One of the final requirements WRTC majors complete prior to graduation is a required capstone course. The WRTC capstone gives students a space to meaningfully reflect on the skills and knowledge they have gained throughout their academic program and then translate that into a professional digital portfolio that can be used for the job search or to apply to graduate or professional schools. Course instructor Cynthia Martin explains that the capstone “gives students opportunities to take stock of the work they have done in the major and envision how their experiences and coursework have positioned them for the next step, whether that be graduate school or the workplace.” Through individual consultations with the instructor, students determine the form and purpose of their portfolios to best emphasize their writing and editing skills as well as the breadth and depth of their rhetorical and technical knowledge.

WRTC 426: Capstone students create professional digital portfolios that emphasize their rhetorical and technical knowledge

In addition to the three required courses mentioned above, WRTC students have one additional way to gain professional experience prior to graduation. WRTC offers a variety of practicum courses designed to give students the opportunity to gain practical experience in their field of study.

Student editors of the RhetTech Journal prepare to publish the journal's first edition in Spring 2019

Recent examples of WRTC practicum courses include serving as editor of the RhetTech Undergraduate Journal, an international online journal housed in the School of Writing, Rhetoric and Technical Communication or the James Madison Undergraduate Research Journal (JMURJ,) a multidisciplinary, student-run, peer-reviewed undergraduate academic journal.

Student editors of the James Madison Undergraduate Research Journal (JMURG) prepare to publish Volume 6

Other practicum offerings include JMU X-labs courses, where WRTC students have the opportunity to work on teams with students from other disciplines. All X-lab courses challenge student teams to work on real problems experienced by off-campus partners. Not only do WRTC students participate in project development, they also use their expertise as writers to tell the team's story on course websites and social media. Practicum offerings such as Community Innovations, the Hacking for Diplomacy, and the Virginia Drones Project present WRTC students the opportunity to work with clients such as the departments of State and Defense, the Smithsonian Conservation Biology Institute, and the Aspen Institute, and these courses have been written about in the Washington Post, the Chronicle of Higher Education, and the Richmond Times Dispatch.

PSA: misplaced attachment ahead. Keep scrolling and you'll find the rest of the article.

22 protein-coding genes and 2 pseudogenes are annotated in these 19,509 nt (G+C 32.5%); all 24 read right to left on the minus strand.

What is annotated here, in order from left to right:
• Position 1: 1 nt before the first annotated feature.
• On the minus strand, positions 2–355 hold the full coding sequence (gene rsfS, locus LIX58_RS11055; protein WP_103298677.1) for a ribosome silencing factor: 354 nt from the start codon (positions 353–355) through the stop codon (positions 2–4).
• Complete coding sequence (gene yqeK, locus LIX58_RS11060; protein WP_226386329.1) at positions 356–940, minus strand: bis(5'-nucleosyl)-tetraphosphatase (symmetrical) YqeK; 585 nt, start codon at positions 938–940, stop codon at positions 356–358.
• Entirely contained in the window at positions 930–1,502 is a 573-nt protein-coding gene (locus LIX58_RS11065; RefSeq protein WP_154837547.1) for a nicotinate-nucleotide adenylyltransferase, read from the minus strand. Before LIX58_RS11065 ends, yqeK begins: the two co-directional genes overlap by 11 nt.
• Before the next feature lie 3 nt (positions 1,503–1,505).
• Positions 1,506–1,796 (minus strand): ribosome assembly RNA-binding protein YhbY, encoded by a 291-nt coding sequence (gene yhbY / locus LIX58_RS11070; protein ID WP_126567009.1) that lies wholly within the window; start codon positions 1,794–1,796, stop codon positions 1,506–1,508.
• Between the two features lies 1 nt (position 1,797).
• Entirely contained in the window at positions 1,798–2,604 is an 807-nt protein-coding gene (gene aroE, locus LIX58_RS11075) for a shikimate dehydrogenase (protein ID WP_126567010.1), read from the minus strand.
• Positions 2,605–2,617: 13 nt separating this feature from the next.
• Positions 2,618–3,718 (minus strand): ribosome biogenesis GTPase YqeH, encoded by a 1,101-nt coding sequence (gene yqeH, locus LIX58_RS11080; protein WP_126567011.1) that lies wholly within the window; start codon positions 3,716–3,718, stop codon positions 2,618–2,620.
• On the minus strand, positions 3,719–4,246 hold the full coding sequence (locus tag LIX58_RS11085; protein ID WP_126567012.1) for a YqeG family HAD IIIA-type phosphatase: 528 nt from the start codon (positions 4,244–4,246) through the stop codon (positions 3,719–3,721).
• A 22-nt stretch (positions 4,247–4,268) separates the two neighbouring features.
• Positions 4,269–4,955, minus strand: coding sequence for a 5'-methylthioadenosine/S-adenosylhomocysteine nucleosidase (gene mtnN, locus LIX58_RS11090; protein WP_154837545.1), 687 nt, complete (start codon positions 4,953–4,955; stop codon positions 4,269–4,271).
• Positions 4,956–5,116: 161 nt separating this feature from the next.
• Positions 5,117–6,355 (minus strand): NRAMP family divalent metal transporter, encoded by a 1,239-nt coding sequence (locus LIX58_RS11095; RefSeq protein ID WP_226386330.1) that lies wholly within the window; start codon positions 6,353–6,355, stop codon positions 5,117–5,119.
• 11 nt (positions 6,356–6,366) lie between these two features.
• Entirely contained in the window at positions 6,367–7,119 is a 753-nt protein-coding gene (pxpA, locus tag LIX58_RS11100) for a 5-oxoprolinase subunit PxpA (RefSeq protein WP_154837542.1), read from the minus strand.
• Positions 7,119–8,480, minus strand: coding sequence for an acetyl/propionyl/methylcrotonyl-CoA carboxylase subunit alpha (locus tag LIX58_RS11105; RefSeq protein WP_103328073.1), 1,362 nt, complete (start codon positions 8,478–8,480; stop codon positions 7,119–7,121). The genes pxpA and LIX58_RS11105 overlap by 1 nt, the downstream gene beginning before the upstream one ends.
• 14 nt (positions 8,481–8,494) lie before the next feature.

Community Innovation students present their idea to build a health clinic inside a mobile shipping container

Much is written these days about the challenges college graduates face in entering a competitive global job market.  WRTC is facing these challenges head on, not only through a rigorous course progression, but also by giving students the opportunity to gain professional experience prior to graduation. WRTC graduates leave JMU armed with an impressive résumé, one that includes a 120-hour professional internship, a 20-hour industry-specific project, and a detailed and professional portfolio that highlights the proficiencies they are prepared to bring to the table, either in the job market or in advanced graduate degrees. Many graduates also have additional experience gained through practicums. In a world where new college graduates struggle to be noticed in the crowd, WRTC students definitely stand out.

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Published: Wednesday, March 27, 2019

Last Updated: Thursday, November 2, 2023